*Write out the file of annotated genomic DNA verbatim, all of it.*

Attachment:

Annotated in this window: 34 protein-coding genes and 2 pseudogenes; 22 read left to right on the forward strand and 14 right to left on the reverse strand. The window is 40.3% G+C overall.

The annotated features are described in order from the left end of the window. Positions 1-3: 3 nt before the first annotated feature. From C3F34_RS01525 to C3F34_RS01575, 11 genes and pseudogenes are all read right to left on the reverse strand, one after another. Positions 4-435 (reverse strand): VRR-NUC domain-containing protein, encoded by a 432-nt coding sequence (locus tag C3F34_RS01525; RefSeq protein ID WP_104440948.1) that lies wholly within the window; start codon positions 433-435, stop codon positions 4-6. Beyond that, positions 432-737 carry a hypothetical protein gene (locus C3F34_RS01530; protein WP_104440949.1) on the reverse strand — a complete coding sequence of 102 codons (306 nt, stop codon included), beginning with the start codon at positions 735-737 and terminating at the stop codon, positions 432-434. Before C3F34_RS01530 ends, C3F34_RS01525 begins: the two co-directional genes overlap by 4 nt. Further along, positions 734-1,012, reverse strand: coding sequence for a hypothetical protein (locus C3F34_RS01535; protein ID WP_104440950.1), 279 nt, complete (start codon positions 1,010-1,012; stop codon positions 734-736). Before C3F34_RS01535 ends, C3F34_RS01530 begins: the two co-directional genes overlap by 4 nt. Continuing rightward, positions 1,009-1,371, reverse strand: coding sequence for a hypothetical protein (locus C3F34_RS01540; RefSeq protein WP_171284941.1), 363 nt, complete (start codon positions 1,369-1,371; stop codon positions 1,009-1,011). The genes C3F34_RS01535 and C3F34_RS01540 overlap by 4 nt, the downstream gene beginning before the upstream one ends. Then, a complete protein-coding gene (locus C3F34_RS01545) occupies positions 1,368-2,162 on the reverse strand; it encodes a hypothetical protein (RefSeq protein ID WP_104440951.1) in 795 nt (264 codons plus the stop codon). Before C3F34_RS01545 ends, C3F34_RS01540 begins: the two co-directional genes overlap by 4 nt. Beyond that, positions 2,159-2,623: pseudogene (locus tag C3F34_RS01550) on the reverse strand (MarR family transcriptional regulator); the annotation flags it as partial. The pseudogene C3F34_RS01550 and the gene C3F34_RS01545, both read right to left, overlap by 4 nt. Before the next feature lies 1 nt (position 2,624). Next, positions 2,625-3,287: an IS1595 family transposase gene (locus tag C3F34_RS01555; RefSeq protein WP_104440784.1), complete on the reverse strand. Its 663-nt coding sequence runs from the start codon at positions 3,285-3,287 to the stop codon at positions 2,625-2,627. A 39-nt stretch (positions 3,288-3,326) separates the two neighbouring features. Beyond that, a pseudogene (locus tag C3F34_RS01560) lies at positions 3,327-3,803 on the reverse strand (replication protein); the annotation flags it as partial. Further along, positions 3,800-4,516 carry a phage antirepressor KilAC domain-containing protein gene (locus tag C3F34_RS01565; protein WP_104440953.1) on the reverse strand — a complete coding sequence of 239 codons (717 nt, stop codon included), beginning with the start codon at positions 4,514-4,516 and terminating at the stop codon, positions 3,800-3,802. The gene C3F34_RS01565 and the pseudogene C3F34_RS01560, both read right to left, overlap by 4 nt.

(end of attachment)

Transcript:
Annotated in this window: 34 protein-coding genes and 2 pseudogenes; 22 read left to right on the forward strand and 14 right to left on the reverse strand. The window is 40.3% G+C overall.

The annotated features are described in order from the left end of the window. Positions 1-3: 3 nt before the first annotated feature. From C3F34_RS01525 to C3F34_RS01575, 11 genes and pseudogenes are all read right to left on the reverse strand, one after another. Positions 4-435 (reverse strand): VRR-NUC domain-containing protein, encoded by a 432-nt coding sequence (locus tag C3F34_RS01525; RefSeq protein ID WP_104440948.1) that lies wholly within the window; start codon positions 433-435, stop codon positions 4-6. Beyond that, positions 432-737 carry a hypothetical protein gene (locus C3F34_RS01530; protein WP_104440949.1) on the reverse strand — a complete coding sequence of 102 codons (306 nt, stop codon included), beginning with the start codon at positions 735-737 and terminating at the stop codon, positions 432-434. Before C3F34_RS01530 ends, C3F34_RS01525 begins: the two co-directional genes overlap by 4 nt. Further along, positions 734-1,012, reverse strand: coding sequence for a hypothetical protein (locus C3F34_RS01535; protein ID WP_104440950.1), 279 nt, complete (start codon positions 1,010-1,012; stop codon positions 734-736). Before C3F34_RS01535 ends, C3F34_RS01530 begins: the two co-directional genes overlap by 4 nt. Continuing rightward, positions 1,009-1,371, reverse strand: coding sequence for a hypothetical protein (locus C3F34_RS01540; RefSeq protein WP_171284941.1), 363 nt, complete (start codon positions 1,369-1,371; stop codon positions 1,009-1,011). The genes C3F34_RS01535 and C3F34_RS01540 overlap by 4 nt, the downstream gene beginning before the upstream one ends. Then, a complete protein-coding gene (locus C3F34_RS01545) occupies positions 1,368-2,162 on the reverse strand; it encodes a hypothetical protein (RefSeq protein ID WP_104440951.1) in 795 nt (264 codons plus the stop codon). Before C3F34_RS01545 ends, C3F34_RS01540 begins: the two co-directional genes overlap by 4 nt. Beyond that, positions 2,159-2,623: pseudogene (locus tag C3F34_RS01550) on the reverse strand (MarR family transcriptional regulator); the annotation flags it as partial. The pseudogene C3F34_RS01550 and the gene C3F34_RS01545, both read right to left, overlap by 4 nt. Before the next feature lies 1 nt (position 2,624). Next, positions 2,625-3,287: an IS1595 family transposase gene (locus tag C3F34_RS01555; RefSeq protein WP_104440784.1), complete on the reverse strand. Its 663-nt coding sequence runs from the start codon at positions 3,285-3,287 to the stop codon at positions 2,625-2,627. A 39-nt stretch (positions 3,288-3,326) separates the two neighbouring features. Beyond that, a pseudogene (locus tag C3F34_RS01560) lies at positions 3,327-3,803 on the reverse strand (replication protein); the annotation flags it as partial. Further along, positions 3,800-4,516 carry a phage antirepressor KilAC domain-containing protein gene (locus tag C3F34_RS01565; protein WP_104440953.1) on the reverse strand — a complete coding sequence of 239 codons (717 nt, stop codon included), beginning with the start codon at positions 4,514-4,516 and terminating at the stop codon, positions 3,800-3,802. The gene C3F34_RS01565 and the pseudogene C3F34_RS01560, both read right to left, overlap by 4 nt.